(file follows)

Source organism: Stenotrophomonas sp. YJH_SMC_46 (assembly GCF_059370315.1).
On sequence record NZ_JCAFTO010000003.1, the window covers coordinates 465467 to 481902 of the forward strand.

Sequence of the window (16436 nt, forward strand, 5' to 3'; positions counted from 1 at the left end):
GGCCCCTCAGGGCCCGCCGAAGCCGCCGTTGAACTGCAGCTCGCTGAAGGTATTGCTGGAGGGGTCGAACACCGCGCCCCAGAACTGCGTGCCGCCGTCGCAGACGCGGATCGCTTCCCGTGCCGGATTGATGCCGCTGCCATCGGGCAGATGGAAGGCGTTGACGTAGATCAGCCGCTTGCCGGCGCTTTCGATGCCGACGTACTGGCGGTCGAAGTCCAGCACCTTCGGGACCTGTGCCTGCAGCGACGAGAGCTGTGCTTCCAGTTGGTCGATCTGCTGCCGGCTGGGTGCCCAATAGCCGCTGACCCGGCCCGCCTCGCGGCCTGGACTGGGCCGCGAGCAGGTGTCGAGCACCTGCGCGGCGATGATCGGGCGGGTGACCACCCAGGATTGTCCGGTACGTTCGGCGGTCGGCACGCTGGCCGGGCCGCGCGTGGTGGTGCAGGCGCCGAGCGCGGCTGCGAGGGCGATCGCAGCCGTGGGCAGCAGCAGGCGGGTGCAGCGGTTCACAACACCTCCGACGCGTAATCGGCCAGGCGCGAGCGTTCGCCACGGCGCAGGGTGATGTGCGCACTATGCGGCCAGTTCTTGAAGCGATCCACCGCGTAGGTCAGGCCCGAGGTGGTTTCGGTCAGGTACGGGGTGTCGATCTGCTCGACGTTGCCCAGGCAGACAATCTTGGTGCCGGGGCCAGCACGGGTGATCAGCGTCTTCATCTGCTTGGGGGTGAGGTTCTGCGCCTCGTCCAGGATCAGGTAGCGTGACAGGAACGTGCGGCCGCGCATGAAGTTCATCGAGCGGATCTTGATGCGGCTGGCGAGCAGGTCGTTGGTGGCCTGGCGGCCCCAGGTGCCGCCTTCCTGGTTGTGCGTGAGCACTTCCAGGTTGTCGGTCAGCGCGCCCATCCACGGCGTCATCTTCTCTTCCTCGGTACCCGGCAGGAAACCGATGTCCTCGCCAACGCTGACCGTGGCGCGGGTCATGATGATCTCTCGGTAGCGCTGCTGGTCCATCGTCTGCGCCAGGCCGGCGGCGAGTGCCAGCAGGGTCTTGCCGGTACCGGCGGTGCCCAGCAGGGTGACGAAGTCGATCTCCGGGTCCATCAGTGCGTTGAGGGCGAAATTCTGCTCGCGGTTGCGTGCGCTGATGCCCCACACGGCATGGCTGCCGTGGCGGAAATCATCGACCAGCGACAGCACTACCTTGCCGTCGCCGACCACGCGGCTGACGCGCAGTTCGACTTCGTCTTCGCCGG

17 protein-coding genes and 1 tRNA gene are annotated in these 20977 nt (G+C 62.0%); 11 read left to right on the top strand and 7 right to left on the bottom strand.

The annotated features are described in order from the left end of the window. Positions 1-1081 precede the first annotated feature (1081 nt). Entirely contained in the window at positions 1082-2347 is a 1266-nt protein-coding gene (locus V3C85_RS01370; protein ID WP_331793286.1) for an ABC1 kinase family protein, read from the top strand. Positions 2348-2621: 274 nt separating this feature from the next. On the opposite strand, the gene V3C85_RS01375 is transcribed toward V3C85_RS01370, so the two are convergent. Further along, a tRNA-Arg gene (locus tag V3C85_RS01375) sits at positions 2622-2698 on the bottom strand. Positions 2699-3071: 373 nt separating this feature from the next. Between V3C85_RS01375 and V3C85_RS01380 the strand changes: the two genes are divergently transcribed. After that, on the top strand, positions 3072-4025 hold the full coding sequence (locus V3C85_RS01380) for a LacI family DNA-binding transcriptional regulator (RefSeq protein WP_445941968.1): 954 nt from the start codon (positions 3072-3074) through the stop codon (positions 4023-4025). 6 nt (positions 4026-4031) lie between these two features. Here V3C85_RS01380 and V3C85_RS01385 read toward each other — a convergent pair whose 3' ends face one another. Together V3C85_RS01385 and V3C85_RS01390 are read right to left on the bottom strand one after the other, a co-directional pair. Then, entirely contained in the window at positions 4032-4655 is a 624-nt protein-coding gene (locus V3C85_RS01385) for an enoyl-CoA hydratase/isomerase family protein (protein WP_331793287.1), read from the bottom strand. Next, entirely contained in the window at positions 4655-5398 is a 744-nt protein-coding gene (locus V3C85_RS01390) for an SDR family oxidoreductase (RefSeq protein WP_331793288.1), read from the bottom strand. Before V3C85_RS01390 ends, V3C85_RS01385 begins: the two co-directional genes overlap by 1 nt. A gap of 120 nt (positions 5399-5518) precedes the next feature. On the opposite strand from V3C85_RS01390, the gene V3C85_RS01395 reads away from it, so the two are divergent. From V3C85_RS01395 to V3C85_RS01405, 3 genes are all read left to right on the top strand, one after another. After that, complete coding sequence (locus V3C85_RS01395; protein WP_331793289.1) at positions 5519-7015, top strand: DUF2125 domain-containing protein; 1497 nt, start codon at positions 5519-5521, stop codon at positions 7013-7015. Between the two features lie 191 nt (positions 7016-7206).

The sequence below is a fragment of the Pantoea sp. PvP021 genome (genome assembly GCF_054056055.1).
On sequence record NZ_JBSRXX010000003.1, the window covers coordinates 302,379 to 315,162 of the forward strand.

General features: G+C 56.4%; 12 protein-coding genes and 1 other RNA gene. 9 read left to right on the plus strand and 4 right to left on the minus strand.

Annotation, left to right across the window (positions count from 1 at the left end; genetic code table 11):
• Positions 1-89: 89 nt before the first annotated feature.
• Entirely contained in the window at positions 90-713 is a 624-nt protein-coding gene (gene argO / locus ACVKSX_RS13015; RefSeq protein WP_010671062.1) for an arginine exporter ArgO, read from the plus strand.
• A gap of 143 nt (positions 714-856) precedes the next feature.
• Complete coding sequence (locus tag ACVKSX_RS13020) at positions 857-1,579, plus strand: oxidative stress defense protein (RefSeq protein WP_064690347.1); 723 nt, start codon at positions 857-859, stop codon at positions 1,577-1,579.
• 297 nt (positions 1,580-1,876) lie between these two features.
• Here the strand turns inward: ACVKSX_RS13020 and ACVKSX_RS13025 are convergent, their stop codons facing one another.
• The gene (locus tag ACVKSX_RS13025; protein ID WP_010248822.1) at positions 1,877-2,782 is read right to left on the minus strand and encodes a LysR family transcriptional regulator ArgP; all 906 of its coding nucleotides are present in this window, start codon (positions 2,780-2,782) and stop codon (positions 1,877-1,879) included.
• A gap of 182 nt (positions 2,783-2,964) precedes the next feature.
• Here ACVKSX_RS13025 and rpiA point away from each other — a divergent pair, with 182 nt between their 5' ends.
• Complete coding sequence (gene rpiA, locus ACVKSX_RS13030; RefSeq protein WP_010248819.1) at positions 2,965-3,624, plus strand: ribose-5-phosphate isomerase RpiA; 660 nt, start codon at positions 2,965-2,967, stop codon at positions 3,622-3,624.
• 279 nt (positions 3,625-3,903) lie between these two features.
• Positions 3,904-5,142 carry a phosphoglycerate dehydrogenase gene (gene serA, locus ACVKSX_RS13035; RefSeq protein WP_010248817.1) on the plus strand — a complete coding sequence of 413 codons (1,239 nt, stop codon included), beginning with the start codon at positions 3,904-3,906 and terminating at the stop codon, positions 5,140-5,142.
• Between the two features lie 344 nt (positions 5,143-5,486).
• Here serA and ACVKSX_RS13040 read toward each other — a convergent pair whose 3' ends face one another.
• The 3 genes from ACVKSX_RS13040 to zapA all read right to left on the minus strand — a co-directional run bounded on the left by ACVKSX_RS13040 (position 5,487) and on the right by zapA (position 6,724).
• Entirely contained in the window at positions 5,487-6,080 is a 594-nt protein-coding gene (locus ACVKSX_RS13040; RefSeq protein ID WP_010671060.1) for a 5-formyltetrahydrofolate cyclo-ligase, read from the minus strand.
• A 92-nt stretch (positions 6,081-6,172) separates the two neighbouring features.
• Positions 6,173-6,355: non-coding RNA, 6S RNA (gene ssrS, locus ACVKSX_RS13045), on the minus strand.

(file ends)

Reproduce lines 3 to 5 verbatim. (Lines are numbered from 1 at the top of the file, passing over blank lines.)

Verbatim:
Sequence of the window (16436 nt, forward strand, 5' to 3'; positions counted from 1 at the left end):
GGCCCCTCAGGGCCCGCCGAAGCCGCCGTTGAACTGCAGCTCGCTGAAGGTATTGCTGGAGGGGTCGAACACCGCGCCCCAGAACTGCGTGCCGCCGTCGCAGACGCGGATCGCTTCCCGTGCCGGATTGATGCCGCTGCCATCGGGCAGATGGAAGGCGTTGACGTAGATCAGCCGCTTGCCGGCGCTTTCGATGCCGACGTACTGGCGGTCGAAGTCCAGCACCTTCGGGACCTGTGCCTGCAGCGACGAGAGCTGTGCTTCCAGTTGGTCGATCTGCTGCCGGCTGGGTGCCCAATAGCCGCTGACCCGGCCCGCCTCGCGGCCTGGACTGGGCCGCGAGCAGGTGTCGAGCACCTGCGCGGCGATGATCGGGCGGGTGACCACCCAGGATTGTCCGGTACGTTCGGCGGTCGGCACGCTGGCCGGGCCGCGCGTGGTGGTGCAGGCGCCGAGCGCGGCTGCGAGGGCGATCGCAGCCGTGGGCAGCAGCAGGCGGGTGCAGCGGTTCACAACACCTCCGACGCGTAATCGGCCAGGCGCGAGCGTTCGCCACGGCGCAGGGTGATGTGCGCACTATGCGGCCAGTTCTTGAAGCGATCCACCGCGTAGGTCAGGCCCGAGGTGGTTTCGGTCAGGTACGGGGTGTCGATCTGCTCGACGTTGCCCAGGCAGACAATCTTGGTGCCGGGGCCAGCACGGGTGATCAGCGTCTTCATCTGCTTGGGGGTGAGGTTCTGCGCCTCGTCCAGGATCAGGTAGCGTGACAGGAACGTGCGGCCGCGCATGAAGTTCATCGAGCGGATCTTGATGCGGCTGGCGAGCAGGTCGTTGGTGGCCTGGCGGCCCCAGGTGCCGCCTTCCTGGTTGTGCGTGAGCACTTCCAGGTTGTCGGTCAGCGCGCCCATCCACGGCGTCATCTTCTCTTCCTCGGTACCCGGCAGGAAACCGATGTCCTCGCCAACGCTGACCGTGGCGCGGGTCATGATGATCTCTCGGTAGCGCTGCTGGTCCATCGTCTGCGCCAGGCCGGCGGCGAGTGCCAGCAGGGTCTTGCCGGTACCGGCGGTGCCCAGCAGGGTGACGAAGTCGATCTCCGGGTCCATCAGTGCGTTGAGGGCGAAATTCTGCTCGCGGTTGCGTGCGCTGATGCCCCACACGGCATGGCTGCCGTGGCGGAAATCATCGACCAGCGACAGCACTACCTTGCCGTCGCCGACCACGCGGCTGACGCGCAGTTCGACTTCGTCTTCGCCGG

17 protein-coding genes and 1 tRNA gene are annotated in these 20977 nt (G+C 62.0%); 11 read left to right on the top strand and 7 right to left on the bottom strand.